The Roman envoy slowly drew a line in the sand around Antiochus and said, “No problem. Council all you want but I need your reply to the Roman Senate before you cross out of this circle.” Antiochus realizes that Gaius is not kidding around here and that no answer is the wrong answer.

Antiochus mulls this over a bit and decides conquering Egypt may not be worth it after all. Popillius smiles and reaches out to shake his hand and says, “Now you’re talking sense.”

This is where the saying about ‘drawing a line in the sand’ got started.

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No Empire Without an Emperor

Caesar gained victory after victory in the Gallic Wars. He had crossed both the Rhine and the Channel. As he gazed across the Rhine, he said, “We will march across this bridge and invade!” “What bridge?” someone said. “The one we will build,” said Caesar. It was that kind of thing that extended Rome’s territory like never before.

He had been sharing power with Pompey and Crassus as a Triumvirate. But Crassus was dead and Pompey was nervous. The Roman Senate ordered Caesar to stop all the conquering and return to Rome. There was not much left to conquer so Caesar headed back. But he wondered, ‘Will it be as a hero or as a criminal? I have done a lot of unauthorized conquering.’ He settled on crossing the Rubicon with the 13th Legion, yet another crime. Caesar’s action made it clear who was in charge now.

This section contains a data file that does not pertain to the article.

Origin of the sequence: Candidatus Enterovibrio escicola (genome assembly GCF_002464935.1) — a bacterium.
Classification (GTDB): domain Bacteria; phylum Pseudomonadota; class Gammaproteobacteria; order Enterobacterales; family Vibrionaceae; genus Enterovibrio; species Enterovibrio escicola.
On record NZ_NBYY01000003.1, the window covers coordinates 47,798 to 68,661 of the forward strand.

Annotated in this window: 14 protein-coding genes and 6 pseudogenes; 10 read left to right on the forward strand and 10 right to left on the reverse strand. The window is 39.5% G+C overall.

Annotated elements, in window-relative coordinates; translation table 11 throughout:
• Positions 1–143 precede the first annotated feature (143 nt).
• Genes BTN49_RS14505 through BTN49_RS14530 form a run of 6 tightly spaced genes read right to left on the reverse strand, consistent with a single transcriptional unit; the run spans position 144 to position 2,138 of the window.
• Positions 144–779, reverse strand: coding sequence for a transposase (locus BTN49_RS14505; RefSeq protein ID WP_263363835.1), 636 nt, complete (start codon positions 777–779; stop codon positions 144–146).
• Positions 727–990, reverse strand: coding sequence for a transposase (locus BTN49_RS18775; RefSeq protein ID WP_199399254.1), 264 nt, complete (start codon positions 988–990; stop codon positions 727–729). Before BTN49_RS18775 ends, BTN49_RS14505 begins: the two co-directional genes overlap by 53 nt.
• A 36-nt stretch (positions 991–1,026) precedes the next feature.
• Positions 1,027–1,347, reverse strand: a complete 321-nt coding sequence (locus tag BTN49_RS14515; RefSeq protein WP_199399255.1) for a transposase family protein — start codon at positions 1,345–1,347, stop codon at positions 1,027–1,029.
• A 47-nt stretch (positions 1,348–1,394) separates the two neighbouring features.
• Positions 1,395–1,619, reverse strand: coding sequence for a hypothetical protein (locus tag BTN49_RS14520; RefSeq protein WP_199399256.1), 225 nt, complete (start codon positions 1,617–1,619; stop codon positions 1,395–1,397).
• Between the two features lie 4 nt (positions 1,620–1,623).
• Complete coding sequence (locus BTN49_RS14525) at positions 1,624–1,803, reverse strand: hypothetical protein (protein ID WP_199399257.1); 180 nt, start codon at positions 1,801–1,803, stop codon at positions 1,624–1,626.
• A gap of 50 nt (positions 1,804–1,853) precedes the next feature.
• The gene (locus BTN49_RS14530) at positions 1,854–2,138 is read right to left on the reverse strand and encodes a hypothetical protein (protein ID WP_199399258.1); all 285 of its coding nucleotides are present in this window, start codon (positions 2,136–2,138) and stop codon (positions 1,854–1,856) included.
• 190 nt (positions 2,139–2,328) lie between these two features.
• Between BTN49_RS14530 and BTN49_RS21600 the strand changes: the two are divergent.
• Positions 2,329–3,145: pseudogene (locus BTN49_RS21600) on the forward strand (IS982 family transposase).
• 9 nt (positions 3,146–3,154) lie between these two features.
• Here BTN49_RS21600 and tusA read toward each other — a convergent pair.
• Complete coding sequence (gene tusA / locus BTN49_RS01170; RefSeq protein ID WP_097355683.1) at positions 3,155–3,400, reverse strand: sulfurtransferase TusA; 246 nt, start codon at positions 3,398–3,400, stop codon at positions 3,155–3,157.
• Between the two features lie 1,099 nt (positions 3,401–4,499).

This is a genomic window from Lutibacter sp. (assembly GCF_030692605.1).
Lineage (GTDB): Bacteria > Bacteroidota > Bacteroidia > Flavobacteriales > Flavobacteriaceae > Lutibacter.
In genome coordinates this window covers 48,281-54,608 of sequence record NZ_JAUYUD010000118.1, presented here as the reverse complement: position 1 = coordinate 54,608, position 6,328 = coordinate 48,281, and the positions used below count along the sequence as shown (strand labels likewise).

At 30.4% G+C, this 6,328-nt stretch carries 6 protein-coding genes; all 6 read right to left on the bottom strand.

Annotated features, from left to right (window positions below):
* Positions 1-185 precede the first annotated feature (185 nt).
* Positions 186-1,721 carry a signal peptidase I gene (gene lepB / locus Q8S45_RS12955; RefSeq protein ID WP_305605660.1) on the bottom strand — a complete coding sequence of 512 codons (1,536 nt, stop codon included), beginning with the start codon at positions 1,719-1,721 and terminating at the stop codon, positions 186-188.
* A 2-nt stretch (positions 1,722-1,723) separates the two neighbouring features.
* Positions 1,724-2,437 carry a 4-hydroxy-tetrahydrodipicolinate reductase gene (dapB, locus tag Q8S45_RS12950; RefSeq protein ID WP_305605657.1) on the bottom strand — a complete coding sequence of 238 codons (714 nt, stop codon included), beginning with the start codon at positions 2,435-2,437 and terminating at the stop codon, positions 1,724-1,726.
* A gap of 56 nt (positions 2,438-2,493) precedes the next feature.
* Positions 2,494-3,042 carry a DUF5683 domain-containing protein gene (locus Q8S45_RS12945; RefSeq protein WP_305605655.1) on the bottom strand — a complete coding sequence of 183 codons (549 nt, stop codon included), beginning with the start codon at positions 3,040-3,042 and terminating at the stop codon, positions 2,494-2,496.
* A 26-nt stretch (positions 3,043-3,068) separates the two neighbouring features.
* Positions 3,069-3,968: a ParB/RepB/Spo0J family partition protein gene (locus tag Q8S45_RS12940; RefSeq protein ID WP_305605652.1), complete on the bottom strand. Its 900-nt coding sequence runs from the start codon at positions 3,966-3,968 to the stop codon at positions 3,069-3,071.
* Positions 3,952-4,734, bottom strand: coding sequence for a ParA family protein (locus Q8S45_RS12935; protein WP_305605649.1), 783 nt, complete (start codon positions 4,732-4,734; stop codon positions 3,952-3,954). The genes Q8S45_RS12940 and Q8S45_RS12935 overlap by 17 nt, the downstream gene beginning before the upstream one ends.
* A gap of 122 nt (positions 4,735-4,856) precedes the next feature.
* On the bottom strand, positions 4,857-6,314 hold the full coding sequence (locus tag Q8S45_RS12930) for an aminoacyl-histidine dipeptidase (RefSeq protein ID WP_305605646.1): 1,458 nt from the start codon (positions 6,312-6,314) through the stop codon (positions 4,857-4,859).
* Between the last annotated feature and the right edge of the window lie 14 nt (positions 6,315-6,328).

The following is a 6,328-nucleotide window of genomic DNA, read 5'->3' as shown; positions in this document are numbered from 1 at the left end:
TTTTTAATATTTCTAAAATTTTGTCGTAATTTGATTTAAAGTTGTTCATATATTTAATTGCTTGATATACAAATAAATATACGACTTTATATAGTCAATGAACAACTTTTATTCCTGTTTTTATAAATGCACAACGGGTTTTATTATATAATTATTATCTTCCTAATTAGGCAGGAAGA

Cries of, “Hang Caesar!” became “Hail Caesar!” as he assumed control of the government. He started reforming things. He even reformed the calendar calling it, yes, the Julian calendar. Somehow Quintilis became Julius (now July) in the process. He expanded Roman citizenship to include many in far regions of the Roman Empire. He gave veterans plots of land for retirement. He centralized things with himself as “Dictator in Perpetuity”.

All this reforming angered the elites. “Too much reforming, Mister Dictator for Life,” they said. On the Ides(15th)of March in 44 BC, Caesar was assassinated by a group of rebellious senators which included Marcus Brutus and Decimus Brutus. “You two Brutuses!” he said famously while being knifed by them. Civil war again with Caesar’s adopted heir Octavian coming out on top. “This is no Republic,” he said, “It’s an Empire!” He changed his name to Emperor Augustus and demanded his own month as well. Sextilis was out and Augustus was in. “And it’s Emperor for Life,” he added.

Well, had this month name changing deal kept going, we would have months named Tiberius, Caligula, Claudius, with Christmas in Neronius.